Originally Posted by kyb01 View Post
It's all the mirror image of Trump.

Are your neighbors grasping that without a flip to Democrats in Congress(well, the Senate), the Congressional obstruction will be way worse than it's been with Obama? Shutting down the government again? Absolutely with Sanders in the WH. Have any of you BernieBros considered, nextly, that any pick Sanders would have for SC would be held up FOREVER or as long as Congress can delay having hearings?

Plus there's the fact that since Sanders isn't a Democrat, and hasn't done much as a Senator, he won't get much cooperation from a actual Democrats.
I don't understand this either. If you want the Revolution so badly, then start by helping aldermen, county commissioners, local judges, state senators, etc. It seems to be White House or nothing with Sanders supporters.

If Obama's negatives are as high as they are--and this is after killing bin Laden, passing Obamacare, presiding over an economy demonstrating steady economic growth, gaining Iranian cooperation, etc--then imagine what Sanders' negatives will be. He can't possibly deliver on the things he's promising, so his supporters will eventually turn their backs on him. And his far left policies will provide even more cannon fodder for Republican opposition. I don't see any good that could come out of a Sanders presidency unless Congress and state houses get filled with like-minded people.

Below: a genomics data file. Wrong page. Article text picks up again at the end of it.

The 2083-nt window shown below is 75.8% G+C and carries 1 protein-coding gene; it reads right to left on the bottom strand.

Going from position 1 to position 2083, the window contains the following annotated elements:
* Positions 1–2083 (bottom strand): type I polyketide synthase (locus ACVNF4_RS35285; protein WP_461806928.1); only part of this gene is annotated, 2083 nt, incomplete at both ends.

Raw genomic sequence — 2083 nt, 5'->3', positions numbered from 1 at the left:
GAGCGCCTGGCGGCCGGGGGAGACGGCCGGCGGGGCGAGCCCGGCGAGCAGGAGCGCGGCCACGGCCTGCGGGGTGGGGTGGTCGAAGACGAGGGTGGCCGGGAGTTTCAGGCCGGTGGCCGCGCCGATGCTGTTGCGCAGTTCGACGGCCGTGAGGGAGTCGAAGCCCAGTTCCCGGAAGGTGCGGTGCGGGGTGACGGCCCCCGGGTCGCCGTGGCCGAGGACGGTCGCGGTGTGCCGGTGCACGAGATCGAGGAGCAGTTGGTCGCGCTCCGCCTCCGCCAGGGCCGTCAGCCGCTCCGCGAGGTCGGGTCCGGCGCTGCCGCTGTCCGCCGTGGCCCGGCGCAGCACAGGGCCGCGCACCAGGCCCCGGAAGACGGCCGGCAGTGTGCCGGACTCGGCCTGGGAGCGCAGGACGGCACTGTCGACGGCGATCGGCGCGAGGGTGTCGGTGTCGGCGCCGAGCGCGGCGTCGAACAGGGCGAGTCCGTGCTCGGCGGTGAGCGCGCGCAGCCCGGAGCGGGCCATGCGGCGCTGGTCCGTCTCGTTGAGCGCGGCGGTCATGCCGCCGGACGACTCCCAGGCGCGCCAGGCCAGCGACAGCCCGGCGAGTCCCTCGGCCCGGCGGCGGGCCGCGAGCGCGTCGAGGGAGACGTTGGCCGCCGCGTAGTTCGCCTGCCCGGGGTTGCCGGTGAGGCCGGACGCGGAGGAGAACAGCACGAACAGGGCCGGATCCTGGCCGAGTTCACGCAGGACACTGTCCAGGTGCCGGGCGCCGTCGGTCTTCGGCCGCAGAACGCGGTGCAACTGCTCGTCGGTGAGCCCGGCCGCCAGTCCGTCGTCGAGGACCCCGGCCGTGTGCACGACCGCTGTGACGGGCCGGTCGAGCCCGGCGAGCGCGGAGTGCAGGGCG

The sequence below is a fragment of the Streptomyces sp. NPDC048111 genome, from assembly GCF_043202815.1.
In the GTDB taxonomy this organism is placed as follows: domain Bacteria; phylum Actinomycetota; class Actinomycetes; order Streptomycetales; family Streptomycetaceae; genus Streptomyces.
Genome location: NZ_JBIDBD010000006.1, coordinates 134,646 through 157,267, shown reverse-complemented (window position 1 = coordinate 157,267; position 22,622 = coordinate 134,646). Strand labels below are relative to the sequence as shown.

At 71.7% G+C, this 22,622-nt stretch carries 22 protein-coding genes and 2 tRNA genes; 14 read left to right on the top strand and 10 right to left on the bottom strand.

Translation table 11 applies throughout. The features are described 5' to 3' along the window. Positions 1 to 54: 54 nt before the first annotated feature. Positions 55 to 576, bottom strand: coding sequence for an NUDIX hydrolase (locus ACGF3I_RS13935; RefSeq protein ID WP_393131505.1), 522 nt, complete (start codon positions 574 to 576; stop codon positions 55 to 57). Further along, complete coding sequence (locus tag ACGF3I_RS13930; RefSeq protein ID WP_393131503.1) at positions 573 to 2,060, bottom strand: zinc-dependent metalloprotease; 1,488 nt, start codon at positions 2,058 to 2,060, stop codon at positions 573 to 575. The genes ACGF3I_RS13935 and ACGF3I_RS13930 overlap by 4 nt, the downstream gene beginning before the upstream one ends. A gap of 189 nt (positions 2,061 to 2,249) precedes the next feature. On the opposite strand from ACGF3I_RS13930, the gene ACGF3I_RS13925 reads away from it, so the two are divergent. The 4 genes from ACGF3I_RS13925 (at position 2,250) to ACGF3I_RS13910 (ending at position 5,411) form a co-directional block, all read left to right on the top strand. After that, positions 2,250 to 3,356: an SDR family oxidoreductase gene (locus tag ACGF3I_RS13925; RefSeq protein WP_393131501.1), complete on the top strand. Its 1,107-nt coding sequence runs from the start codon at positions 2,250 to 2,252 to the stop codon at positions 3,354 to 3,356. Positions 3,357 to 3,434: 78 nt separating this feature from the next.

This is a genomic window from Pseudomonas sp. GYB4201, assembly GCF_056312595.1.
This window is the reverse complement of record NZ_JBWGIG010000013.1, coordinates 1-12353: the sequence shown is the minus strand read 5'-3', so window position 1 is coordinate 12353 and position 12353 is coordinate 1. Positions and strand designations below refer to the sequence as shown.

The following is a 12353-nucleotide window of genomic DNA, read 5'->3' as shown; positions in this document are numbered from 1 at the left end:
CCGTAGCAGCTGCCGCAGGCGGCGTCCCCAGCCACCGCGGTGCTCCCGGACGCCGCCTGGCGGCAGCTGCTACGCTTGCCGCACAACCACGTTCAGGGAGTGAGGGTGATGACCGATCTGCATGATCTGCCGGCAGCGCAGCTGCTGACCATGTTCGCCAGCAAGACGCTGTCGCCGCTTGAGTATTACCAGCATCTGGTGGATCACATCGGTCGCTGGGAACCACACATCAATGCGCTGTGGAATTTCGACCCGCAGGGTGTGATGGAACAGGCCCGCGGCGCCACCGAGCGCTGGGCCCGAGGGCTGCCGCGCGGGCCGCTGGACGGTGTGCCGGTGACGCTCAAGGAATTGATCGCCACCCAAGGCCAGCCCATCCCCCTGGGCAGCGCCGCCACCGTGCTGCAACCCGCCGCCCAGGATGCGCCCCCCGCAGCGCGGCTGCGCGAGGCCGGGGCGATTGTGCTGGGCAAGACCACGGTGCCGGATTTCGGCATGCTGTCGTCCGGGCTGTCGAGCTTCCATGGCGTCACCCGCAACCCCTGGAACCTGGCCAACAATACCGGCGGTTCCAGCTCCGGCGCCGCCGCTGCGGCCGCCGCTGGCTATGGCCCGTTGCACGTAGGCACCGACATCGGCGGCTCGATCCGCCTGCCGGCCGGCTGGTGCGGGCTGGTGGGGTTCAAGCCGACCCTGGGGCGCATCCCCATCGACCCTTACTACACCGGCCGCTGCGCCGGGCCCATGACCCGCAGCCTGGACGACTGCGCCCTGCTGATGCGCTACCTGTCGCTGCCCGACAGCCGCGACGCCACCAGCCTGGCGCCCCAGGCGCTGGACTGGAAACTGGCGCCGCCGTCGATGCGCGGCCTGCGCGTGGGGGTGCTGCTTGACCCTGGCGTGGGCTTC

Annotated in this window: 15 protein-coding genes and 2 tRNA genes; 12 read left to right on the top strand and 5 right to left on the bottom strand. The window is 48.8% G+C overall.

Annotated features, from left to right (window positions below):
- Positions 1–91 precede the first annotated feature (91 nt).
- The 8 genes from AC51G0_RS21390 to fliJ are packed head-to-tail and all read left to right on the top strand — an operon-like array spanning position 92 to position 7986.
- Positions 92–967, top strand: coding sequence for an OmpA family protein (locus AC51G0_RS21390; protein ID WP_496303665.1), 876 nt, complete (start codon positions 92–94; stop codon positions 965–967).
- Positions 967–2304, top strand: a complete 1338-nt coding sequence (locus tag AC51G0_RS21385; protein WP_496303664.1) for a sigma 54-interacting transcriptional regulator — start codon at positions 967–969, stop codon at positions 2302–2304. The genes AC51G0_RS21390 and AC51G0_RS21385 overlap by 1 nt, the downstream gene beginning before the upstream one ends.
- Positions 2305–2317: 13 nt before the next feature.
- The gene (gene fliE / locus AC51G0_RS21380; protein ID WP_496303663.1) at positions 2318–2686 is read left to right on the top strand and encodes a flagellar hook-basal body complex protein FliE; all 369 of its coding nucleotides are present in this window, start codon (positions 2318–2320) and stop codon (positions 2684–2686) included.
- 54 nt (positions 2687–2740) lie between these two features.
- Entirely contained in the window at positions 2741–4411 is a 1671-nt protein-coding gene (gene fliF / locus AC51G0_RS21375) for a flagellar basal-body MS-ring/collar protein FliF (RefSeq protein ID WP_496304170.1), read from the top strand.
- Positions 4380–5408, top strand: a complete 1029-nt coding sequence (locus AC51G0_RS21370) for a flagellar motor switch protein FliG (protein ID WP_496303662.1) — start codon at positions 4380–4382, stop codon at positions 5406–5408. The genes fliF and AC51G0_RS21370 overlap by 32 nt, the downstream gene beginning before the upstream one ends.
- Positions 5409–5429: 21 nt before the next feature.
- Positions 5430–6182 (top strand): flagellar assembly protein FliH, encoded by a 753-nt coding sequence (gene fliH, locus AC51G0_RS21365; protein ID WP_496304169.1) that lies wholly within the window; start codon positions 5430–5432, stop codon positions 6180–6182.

Old 05-20-2016, 09:45 AM
 
105 posts, read 66,940 times
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Quote:
Originally Posted by BajanYankee View Post
I don't understand this either. If you want the Revolution so badly, then start by helping aldermen, county commissioners, local judges, state senators, etc. It seems to be White House or nothing with Sanders supporters.

If Obama's negatives are as high as they are--and this is after killing bin Laden, passing Obamacare, presiding over an economy demonstrating steady economic growth, gaining Iranian cooperation, etc--then imagine what Sanders' negatives will be. He can't possibly deliver on the things he's promising, so his supporters will eventually turn their backs on him. And his far left policies will provide even more cannon fodder for Republican opposition. I don't see any good that could come out of a Sanders presidency unless Congress and state houses get filled with like-minded people.
Agree with this except for the fact that I'm not sure Obama's negatives are that high anymore. He's actually polling at about 50% approval consistently now.
 
Old 05-20-2016, 09:48 AM
 
105 posts, read 66,940 times
Reputation: 74
Quote:
Originally Posted by 2e1m5a View Post